// initialize jwplayer var playerInstance = jwplayer('player'); // player dom elements var playerContainerEl = document.querySelector('.player-container'); // returns video player position from top of document function getElementOffsetTop(el) { var boundingClientRect = el.getBoundingClientRect(); var bodyEl = document.body; var docEl = document.documentElement; var scrollTop = window.pageYOffset || docEl.scrollTop || bodyEl.scrollTop; var clientTop = docEl.clientTop || bodyEl.clientTop || 0; return Math.round(boundingClientRect.top + scrollTop - clientTop); } // returns the current y scroll position function getScrollTop() { var docEl = document.documentElement; return (window.pageYOffset || docEl.scrollTop) - (docEl.clientTop || 0); } // configure jwplayer instance playerInstance.setup({ autostart: true, playlist: 'https://cdn.jwplayer.com/v2/playlists/mYdavspX', primary: 'html5', setFullscreen: true, width: '100%' }); // when jwplayer instance is ready playerInstance.on('ready', function() { var config = playerInstance.getConfig(); var utils = playerInstance.utils; // get height of player element var playerHeight = config.containerHeight; // flag determining whether close has been clicked var closed = true; // CHANGED // flag determing whether player is playing var playing = false; // ADDED // eventhandler for when close button is being pressed document.getElementsByClassName('icon-close')[0].addEventListener('click', () => { closed = true; onScrollViewHandler(); }); playerInstance.on('play', function() { closed = false; playing = true; // ADDED }).on('pause', function () { playing = false; // ADDED }).on('adPlay', function() { closed = false; // ADDED playing = true; // ADDED }).on('adPause', function() { playing = false; // ADDED }); // get player element position from top of document var playerOffsetTop = getElementOffsetTop(playerContainerEl); // set player container to match height of actual video element playerContainerEl.style.height = playerHeight + 'px'; // below we handle window scroll event without killing performance function onScrollViewHandler() { var minimized = getScrollTop() >= playerOffsetTop; if (closed && minimized) { minimized = false; jwplayer().pause(); playing = false; // ADDED } else if (!minimized && !playing) { closed = true; // ADDED } utils.toggleClass(playerContainerEl, 'player-minimize', minimized); // update the player's size so the controls are adjusted playerInstance.resize(); } // namespace for whether or not we are waiting for setTimeout() to finish var isScrollTimeout = false; // window onscroll event handler window.onscroll = function() { // skip if we're waiting on a scroll update timeout to finish if (isScrollTimeout) return; // flag that a new timeout will begin isScrollTimeout = true; // otherwise, call scroll event view handler onScrollViewHandler(); // set new timeout setTimeout(function() { // reset timeout flag to false (no longer waiting) isScrollTimeout = false; }, 80); }; });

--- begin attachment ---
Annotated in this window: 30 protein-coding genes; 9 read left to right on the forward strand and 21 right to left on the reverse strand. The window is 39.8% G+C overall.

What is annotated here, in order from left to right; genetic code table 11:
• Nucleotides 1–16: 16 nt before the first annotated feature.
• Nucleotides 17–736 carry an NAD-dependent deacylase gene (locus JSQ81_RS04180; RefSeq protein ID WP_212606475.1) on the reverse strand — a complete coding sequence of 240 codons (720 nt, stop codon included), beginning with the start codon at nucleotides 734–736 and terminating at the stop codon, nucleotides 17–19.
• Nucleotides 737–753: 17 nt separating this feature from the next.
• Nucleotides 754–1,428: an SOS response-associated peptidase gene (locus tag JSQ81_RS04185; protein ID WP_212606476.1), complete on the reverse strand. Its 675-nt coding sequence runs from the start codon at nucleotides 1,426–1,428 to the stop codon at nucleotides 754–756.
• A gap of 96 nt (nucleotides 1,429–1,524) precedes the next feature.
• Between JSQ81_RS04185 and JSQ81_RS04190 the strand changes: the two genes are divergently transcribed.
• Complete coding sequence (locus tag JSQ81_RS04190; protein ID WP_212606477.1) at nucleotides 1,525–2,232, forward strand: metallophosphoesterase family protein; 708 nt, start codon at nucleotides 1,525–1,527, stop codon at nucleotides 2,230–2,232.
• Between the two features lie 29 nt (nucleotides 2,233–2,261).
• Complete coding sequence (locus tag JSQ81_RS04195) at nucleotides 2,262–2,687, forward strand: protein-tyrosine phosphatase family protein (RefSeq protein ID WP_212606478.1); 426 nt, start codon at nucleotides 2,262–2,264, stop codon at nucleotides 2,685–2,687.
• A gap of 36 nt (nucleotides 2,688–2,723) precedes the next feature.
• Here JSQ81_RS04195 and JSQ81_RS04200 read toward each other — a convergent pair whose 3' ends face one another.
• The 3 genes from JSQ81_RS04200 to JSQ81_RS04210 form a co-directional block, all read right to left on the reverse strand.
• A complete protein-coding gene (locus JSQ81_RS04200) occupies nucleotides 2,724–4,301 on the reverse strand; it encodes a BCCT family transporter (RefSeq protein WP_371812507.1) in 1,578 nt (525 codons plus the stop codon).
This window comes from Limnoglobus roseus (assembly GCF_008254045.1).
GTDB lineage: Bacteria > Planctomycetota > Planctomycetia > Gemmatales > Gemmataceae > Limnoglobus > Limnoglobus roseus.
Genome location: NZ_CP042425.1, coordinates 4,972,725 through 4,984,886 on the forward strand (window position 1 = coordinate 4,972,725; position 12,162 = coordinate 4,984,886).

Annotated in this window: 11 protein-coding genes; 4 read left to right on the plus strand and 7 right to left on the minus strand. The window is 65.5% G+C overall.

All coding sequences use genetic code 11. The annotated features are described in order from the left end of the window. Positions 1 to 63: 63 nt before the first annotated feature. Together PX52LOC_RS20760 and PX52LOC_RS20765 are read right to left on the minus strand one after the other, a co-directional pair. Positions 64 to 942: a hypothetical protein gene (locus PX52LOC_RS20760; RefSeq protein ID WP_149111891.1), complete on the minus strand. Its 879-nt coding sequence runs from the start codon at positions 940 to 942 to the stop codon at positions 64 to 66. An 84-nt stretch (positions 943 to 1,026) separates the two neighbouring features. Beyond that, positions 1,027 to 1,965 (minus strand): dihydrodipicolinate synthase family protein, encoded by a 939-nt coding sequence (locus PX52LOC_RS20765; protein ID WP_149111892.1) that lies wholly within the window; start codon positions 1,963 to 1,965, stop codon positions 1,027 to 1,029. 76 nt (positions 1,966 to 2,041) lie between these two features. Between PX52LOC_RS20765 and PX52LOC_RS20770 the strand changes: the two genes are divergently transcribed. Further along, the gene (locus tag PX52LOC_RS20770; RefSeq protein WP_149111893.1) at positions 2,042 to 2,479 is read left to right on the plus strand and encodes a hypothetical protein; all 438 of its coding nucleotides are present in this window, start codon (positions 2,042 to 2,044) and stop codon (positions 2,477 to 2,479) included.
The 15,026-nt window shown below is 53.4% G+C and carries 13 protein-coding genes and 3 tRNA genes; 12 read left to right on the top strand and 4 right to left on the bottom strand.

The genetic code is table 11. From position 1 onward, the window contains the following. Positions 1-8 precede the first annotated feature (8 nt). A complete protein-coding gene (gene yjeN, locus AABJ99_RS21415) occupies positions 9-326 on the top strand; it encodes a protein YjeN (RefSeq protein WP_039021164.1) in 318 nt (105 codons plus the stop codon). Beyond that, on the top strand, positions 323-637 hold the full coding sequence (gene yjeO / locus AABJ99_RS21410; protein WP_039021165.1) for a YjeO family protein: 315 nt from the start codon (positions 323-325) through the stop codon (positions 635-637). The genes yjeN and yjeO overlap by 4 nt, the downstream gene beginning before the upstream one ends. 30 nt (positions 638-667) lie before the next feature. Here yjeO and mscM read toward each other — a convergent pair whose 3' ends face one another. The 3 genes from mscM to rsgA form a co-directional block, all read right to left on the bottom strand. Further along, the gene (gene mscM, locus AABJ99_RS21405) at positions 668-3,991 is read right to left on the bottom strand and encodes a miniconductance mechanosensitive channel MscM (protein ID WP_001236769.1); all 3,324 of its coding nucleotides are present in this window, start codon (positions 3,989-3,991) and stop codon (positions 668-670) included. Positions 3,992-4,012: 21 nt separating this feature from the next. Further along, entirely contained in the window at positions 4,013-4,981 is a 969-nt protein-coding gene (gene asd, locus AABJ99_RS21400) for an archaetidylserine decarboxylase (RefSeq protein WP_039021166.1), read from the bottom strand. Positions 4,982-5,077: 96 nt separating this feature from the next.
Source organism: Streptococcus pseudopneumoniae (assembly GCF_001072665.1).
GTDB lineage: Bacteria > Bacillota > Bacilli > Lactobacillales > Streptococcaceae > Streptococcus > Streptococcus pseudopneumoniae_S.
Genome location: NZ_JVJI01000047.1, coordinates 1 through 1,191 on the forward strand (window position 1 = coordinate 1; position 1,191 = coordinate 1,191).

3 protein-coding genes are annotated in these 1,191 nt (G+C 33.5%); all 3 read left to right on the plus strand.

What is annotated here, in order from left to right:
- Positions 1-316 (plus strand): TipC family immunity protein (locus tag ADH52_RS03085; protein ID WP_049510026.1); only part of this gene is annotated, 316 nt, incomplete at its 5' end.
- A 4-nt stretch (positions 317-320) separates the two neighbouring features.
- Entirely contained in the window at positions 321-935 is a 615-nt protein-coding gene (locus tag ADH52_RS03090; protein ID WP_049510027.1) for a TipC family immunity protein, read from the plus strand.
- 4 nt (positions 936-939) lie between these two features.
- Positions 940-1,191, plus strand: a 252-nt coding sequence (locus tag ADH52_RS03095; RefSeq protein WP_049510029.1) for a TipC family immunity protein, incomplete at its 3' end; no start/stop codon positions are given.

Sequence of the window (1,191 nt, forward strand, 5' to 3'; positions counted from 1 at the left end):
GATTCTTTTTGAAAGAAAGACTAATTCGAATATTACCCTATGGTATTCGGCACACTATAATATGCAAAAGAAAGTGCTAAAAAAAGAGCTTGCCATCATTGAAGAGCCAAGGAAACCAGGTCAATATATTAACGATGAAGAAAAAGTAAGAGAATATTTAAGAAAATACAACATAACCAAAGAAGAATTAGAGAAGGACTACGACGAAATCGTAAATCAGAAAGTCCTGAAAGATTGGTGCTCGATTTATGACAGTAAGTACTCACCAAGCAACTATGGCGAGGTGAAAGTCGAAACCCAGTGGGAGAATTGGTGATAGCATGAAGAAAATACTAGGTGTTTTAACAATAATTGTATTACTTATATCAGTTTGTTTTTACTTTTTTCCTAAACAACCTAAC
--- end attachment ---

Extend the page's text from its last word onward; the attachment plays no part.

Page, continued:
There’s been a lot of conversations surrounding the map design in Call of Duty: Modern Warfare. Everyone of course has their own opinions about it and what they think the maps should be like in the game. 

I posted a Twitter thread this morning on the maps which sparked some more debate on this topic, and I wanted to expand a bit more on my overall thoughts on the map and map design in this year’s game. 

I’ve been playing Call of Duty since Call of Duty 4, and there have been a lot of different map designs and styles in Call of a Duty ranging from the 3 lane design to larger maps that pissed people off. 

One of the big things Infinity Ward has been echoing to us is that they took into a lot of consideration the fact that 3 lane maps were getting boring for a lot of people, and that they didn’t see the “fun” in some of those map designs.